Small House of Everything

Small House of Everything

Monday, October 17, 2011


It's been a mighty slow week here at Lake Woebegone/Mt. Idy/Southern Maryland.  Between what we think are spider bites that became seriously infected and a recalcitrant computer and various mandatory soccer games (my grandaughter Erin, age 9, is becoming a whiz -- he said proudly), I only bought six books.  On the bright side, those six are pretty darned good ones.

  • Eleanor Taylor Bland, See No Evil.  The sixth case for police detective Marti MacAllister.  I was lucky enough to meet Eleanor three times.  She was a beautiful, talented, and gracious person.  She will be missed.
  • Dorothy Salisbury Davis, The Habit of Fear.  Mystery novel by an MWA Grandmaster.  (She got the award in 1985, preceded by John le Carre and followed by Ed McBain.)  It's a pity that much of her work isn't readily available.
  • Lois Duncan, editor, Night Terrors:  Stories of Shadow and Substance.  YA mystery/supernatural anthology with eleven stories, each by a master of the field.
  • Tim Powers, Declare.  The World Fantasy Award winning novel.
  • A. Hyatt Verrall, In the Wake of Buccaneers.  Nonfiction, first published in 1923.  Verrill (1871-1954) was an archeologist and explorer who wrote a number of popular books on archeology, past civilizations, buried treasure, exploration, natural history, and (of course) pirates.  From 1926 to 1935 Verrill wrote quite a few science fiction stories for the early pulps.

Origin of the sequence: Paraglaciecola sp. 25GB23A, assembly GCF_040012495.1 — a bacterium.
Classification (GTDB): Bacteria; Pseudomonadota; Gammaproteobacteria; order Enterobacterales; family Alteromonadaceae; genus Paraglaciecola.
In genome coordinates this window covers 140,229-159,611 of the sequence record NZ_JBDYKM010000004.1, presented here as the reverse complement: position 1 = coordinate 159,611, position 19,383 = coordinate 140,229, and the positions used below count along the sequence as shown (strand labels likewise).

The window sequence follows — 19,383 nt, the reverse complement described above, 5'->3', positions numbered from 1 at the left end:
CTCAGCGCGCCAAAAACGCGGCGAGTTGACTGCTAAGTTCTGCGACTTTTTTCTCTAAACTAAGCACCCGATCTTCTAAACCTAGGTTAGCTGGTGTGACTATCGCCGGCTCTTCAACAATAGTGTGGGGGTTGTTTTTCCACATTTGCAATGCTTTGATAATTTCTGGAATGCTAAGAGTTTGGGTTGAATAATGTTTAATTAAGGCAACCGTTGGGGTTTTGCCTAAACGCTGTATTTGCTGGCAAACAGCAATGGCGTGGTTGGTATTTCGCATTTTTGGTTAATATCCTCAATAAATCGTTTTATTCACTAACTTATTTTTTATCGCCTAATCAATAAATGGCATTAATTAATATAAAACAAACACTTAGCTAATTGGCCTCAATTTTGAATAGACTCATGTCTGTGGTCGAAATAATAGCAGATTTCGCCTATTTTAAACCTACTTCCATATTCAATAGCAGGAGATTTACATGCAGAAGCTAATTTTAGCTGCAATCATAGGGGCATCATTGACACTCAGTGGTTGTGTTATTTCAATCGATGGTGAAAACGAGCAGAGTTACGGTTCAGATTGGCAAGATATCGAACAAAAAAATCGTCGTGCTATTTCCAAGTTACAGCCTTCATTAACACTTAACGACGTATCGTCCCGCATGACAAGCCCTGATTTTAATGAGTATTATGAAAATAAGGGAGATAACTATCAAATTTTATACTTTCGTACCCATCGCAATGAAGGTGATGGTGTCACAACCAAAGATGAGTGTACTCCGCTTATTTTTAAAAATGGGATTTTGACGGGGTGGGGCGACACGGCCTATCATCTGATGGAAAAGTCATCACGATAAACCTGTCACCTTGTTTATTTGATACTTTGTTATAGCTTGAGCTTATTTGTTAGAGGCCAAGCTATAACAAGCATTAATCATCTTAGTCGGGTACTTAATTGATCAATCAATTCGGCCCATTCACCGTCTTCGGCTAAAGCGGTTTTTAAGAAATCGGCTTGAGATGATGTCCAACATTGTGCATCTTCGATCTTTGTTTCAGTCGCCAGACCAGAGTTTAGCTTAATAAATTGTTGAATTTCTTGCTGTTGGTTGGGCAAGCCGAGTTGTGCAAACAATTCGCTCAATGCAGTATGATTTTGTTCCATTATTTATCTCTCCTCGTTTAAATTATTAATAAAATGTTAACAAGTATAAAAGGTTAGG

• Kate Wilhelm, Seven Kinds of Death.  The fifth Charlie Meiklejohn and Constance Leidl mystery.  Another author who never fails to deliver.

     Looking over this short list, I realize (sadly) that two of the authors had to deal with violent tragedies in their own lives.  Eleanor Taylor Bland's nephew died mysteriously while in police custody --  I don't believe a satisfactory answer was ever given.  Lois Duncan's 18-year-old daughter was shot to death in 1989; I believe the case remains unsolved.  Both deaths affected me very much.  That two promising, nice kids never had a chance to reach their potential is something that should lessen each of us.  The senseless death of young people has always sickened me -- whether it be by violent crime, accident, acts of war, starvation, or disease.  I hope it always will.

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